NH Continental Line (service desc)
placed on roll: 9/30/1818
commencement of pension: 4/14/1818
age: 64 (doesn't make sense unless age at date restored-1823)
dropped under act of 5/1/1820, restored 5/8/1823

Per Gen. Abstracts of Rev War Pension Files Vol. I (p.304):
"Blood, Thomas, S45597, NH Line, appl 8 May 1823 Hillsborough Cty NH aged 64 on 6 Mar last, in 1820 sol had a wife aged 63 & a grandchild (not named), on 7 Sep 1822 Thomas & Mary Blood sol land in Hillsborough Cty NH at town of Mason NH to Cheney Meriam, a Sarah Blood owned adjoining land but relationship?"

War of 1812: (not sure if same Thomas)
Thomas Blood 2nd Reg't (Hastings), Mass Militia
Lt. at induction and discharge, roll box 19, roll exct. 602
Participants in the Battles of Saratoga:
BLOOD, Thomas NH
Private, Capt. Isaac Fry's co., Col. Scammel's regt.; served
from 23 Apr 1777 to 1 May 1780. Ref NA02
NA02 - National Archives; M246 series of payroll and roster records.

Of the two battles of Saratoga, also known as the Battles of Bemis Heights or of Stillwater, the second was the first great victory of the Americans and was deemed by many historians to be the turning point of the Revolutionary War.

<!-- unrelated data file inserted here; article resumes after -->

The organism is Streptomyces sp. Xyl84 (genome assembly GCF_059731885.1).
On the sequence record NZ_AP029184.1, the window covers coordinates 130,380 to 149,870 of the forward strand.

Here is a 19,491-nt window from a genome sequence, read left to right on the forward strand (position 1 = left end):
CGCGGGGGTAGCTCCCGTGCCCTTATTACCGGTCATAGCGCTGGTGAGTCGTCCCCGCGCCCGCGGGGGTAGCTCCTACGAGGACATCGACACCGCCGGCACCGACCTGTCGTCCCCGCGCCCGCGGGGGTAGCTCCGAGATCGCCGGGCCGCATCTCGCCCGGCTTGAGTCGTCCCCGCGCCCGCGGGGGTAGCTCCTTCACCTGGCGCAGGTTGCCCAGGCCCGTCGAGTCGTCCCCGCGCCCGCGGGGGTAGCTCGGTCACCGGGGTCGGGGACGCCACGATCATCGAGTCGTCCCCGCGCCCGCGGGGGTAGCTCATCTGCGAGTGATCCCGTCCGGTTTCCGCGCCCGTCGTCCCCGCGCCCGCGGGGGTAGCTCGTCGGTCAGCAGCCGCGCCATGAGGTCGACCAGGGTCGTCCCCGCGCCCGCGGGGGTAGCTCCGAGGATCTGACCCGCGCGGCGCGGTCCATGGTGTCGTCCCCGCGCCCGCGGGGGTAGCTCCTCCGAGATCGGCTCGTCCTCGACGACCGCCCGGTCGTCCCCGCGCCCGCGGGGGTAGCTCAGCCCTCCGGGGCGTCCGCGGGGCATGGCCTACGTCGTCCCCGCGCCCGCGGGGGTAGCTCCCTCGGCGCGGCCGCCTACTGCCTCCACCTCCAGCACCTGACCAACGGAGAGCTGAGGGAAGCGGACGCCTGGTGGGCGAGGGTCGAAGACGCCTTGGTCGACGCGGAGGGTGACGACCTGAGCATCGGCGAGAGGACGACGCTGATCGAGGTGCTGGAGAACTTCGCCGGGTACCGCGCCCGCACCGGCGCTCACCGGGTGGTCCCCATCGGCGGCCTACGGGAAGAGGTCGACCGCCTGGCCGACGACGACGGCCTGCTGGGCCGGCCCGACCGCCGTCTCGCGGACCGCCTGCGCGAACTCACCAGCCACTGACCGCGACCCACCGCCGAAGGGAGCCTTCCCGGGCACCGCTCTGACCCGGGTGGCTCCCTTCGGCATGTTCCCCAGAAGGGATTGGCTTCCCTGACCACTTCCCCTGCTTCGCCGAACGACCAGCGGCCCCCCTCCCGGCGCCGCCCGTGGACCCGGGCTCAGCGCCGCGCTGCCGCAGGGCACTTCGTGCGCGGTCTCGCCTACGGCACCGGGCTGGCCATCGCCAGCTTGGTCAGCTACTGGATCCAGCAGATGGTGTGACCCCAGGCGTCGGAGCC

The British campaign was designed to split the colonies by taking control of the Hudson River. General John Burgoyne was to advance south from Canada, General Barry St. Leger east along the Mohawk River and Sir Henry Clinton (replacing Sir William Howe) north from New York City. Neither St. Leger nor Clinton was successful, leaving Burgoyne's forces alone in the campaign. Burgoyne easily took Fort Ticonderoga but suffered a stinging defeat in an attempted raid on Bennington.